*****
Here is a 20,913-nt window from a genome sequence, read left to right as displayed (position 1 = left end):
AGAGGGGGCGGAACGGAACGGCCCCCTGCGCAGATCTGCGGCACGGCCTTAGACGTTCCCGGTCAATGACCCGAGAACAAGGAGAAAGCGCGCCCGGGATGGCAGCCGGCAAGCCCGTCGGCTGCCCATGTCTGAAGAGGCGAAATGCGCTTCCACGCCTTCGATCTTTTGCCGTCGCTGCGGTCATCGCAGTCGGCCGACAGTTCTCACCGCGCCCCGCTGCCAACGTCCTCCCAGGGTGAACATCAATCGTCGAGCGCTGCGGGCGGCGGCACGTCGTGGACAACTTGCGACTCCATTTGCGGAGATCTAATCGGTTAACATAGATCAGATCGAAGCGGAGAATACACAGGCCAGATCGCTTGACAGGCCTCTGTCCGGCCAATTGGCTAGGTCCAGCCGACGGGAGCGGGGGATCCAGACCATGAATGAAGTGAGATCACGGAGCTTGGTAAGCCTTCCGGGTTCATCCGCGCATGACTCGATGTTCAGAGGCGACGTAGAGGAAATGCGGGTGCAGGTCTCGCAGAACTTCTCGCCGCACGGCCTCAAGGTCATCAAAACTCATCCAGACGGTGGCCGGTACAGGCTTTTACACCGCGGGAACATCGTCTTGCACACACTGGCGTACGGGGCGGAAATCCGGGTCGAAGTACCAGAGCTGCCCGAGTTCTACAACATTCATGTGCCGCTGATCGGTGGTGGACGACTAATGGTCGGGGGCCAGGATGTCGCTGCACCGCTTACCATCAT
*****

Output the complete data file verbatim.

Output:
Here is a 20,913-nt window from a genome sequence, read left to right as displayed (position 1 = left end):
AGAGGGGGCGGAACGGAACGGCCCCCTGCGCAGATCTGCGGCACGGCCTTAGACGTTCCCGGTCAATGACCCGAGAACAAGGAGAAAGCGCGCCCGGGATGGCAGCCGGCAAGCCCGTCGGCTGCCCATGTCTGAAGAGGCGAAATGCGCTTCCACGCCTTCGATCTTTTGCCGTCGCTGCGGTCATCGCAGTCGGCCGACAGTTCTCACCGCGCCCCGCTGCCAACGTCCTCCCAGGGTGAACATCAATCGTCGAGCGCTGCGGGCGGCGGCACGTCGTGGACAACTTGCGACTCCATTTGCGGAGATCTAATCGGTTAACATAGATCAGATCGAAGCGGAGAATACACAGGCCAGATCGCTTGACAGGCCTCTGTCCGGCCAATTGGCTAGGTCCAGCCGACGGGAGCGGGGGATCCAGACCATGAATGAAGTGAGATCACGGAGCTTGGTAAGCCTTCCGGGTTCATCCGCGCATGACTCGATGTTCAGAGGCGACGTAGAGGAAATGCGGGTGCAGGTCTCGCAGAACTTCTCGCCGCACGGCCTCAAGGTCATCAAAACTCATCCAGACGGTGGCCGGTACAGGCTTTTACACCGCGGGAACATCGTCTTGCACACACTGGCGTACGGGGCGGAAATCCGGGTCGAAGTACCAGAGCTGCCCGAGTTCTACAACATTCATGTGCCGCTGATCGGTGGTGGACGACTAATGGTCGGGGGCCAGGATGTCGCTGCACCGCTTACCATCAT